Sunday, 20 June 2010

Conversational Framework - why I like it


When imparting the message of learning technologies, I am often asked to fulfil a more practical role than I would like. There are many reasons for this. One is my inclination to steer clear of models. I have an almost subconscious feeling that in the real world your average educator won't be interested in some complicated diagram that takes ages to understand. Maybe this reflects the lack of time/lack of value we have in education for learning design in general. Models are supposed to help with this process but if you don't value or the system doesn't value the process then they serve no purpose.

However, I've been reflecting that perhaps it's irresponsible to ignore and not promote aids to the adoption of learning technologies that are also often aids to learning design in general.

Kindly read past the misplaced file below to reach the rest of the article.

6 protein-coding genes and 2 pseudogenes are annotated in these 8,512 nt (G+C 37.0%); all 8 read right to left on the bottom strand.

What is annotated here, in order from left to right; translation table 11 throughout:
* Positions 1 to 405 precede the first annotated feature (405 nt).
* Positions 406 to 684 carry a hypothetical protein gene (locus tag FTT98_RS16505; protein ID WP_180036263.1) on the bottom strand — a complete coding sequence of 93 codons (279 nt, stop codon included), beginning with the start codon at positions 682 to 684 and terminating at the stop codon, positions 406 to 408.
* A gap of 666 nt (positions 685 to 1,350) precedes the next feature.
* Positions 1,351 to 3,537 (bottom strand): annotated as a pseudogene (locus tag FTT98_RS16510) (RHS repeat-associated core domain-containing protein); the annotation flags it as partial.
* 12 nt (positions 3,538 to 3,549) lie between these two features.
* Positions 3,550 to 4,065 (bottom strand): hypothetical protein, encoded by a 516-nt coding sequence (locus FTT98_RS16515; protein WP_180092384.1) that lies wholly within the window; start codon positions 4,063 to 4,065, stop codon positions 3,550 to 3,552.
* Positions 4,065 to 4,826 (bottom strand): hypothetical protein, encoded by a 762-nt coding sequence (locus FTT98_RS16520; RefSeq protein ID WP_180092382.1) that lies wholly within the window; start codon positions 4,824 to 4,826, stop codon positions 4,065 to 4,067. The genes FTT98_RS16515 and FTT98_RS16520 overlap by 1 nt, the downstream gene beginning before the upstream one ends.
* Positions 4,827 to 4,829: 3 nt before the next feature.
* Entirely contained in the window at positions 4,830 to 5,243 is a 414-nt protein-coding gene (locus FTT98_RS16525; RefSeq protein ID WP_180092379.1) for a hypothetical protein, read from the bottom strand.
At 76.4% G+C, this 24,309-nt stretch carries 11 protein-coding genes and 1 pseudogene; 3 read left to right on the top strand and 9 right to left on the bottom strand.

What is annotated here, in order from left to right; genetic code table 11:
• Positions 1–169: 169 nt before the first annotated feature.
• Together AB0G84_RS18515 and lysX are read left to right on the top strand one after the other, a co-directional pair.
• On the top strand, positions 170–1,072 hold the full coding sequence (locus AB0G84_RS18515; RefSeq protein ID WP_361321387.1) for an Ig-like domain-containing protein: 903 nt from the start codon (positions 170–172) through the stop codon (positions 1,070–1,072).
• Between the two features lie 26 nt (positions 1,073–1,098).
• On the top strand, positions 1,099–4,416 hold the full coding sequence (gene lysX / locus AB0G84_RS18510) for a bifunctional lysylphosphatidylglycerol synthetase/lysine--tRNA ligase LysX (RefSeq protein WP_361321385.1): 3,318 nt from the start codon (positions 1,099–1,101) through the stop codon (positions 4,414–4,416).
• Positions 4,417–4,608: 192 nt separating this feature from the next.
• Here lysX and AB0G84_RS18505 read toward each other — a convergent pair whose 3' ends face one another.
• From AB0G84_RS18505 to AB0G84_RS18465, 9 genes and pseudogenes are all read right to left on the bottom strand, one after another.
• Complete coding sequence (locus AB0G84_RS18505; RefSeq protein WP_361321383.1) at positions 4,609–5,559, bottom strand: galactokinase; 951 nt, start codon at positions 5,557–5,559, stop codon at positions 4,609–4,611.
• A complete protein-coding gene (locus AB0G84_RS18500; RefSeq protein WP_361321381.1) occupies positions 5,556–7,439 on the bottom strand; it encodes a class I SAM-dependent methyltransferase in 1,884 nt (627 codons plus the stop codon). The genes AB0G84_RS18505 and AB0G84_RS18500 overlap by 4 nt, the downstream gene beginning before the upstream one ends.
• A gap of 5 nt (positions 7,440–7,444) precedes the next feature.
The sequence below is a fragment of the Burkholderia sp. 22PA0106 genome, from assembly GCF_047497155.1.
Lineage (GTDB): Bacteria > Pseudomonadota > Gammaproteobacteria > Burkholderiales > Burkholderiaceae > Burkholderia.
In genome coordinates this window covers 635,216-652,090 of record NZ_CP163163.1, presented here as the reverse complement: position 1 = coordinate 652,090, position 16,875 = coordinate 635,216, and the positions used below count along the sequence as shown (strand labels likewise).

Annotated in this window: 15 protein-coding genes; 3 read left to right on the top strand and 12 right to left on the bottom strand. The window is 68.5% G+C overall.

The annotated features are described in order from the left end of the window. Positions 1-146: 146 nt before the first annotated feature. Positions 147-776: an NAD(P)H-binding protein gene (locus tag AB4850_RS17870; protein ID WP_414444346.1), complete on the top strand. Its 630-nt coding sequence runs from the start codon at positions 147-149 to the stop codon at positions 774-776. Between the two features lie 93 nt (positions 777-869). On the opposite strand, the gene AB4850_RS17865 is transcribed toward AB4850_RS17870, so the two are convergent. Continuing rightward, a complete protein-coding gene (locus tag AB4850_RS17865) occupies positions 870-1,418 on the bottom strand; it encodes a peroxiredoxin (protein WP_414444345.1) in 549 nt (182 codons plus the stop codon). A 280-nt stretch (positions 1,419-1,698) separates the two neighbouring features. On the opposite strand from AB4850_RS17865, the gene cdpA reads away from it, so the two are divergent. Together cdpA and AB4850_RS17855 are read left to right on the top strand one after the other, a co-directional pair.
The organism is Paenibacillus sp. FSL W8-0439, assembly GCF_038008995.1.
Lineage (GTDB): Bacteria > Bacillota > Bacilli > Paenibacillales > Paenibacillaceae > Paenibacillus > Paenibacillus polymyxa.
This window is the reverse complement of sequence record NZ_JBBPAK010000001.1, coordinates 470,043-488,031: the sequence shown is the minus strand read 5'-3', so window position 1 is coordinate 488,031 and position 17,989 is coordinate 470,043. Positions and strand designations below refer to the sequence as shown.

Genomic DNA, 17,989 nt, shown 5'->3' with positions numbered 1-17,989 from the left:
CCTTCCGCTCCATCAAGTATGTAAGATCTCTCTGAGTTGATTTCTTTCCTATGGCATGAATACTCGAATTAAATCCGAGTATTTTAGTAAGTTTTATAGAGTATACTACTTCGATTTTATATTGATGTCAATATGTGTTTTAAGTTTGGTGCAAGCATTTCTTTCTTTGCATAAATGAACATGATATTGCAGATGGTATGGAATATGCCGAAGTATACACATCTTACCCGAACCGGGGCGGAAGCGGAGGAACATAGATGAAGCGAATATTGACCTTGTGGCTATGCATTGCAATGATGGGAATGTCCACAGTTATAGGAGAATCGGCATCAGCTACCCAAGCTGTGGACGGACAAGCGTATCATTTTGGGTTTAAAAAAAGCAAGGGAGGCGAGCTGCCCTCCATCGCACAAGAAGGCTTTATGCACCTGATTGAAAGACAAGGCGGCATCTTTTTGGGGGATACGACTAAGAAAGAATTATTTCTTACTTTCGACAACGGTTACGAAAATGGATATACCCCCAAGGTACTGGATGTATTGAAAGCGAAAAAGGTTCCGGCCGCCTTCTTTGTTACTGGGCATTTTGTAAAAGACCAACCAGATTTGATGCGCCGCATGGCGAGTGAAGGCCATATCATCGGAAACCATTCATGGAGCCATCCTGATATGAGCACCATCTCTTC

The conversational framework has emerged for me as the most useful for my context as someone promoting the use of learning technologies. It's pretty comprehensive and seems to sum up the situation pretty well whilst giving a useful checklist to the educator.

What's important to realise is that that many model seems to involve taking a pedagogical stance. I'm happy to do this but it's not always an easy sell for others if they don't agree or don't really know what pedagogy their teaching philosophy fits in with. This is where the converstaional framework is good because, by catering, for a great variety of all different teaching and learning methods it not championing one pedagogical stance over another. Instead it caters for the key elements of a number of different ones. It also seems to have a logical inclusion of every common sense and established way of teaching and learning. I guess to be receptive to the conversational framework you just have to agree that including all these thing in teaching is a good idea. Not many would disagree.

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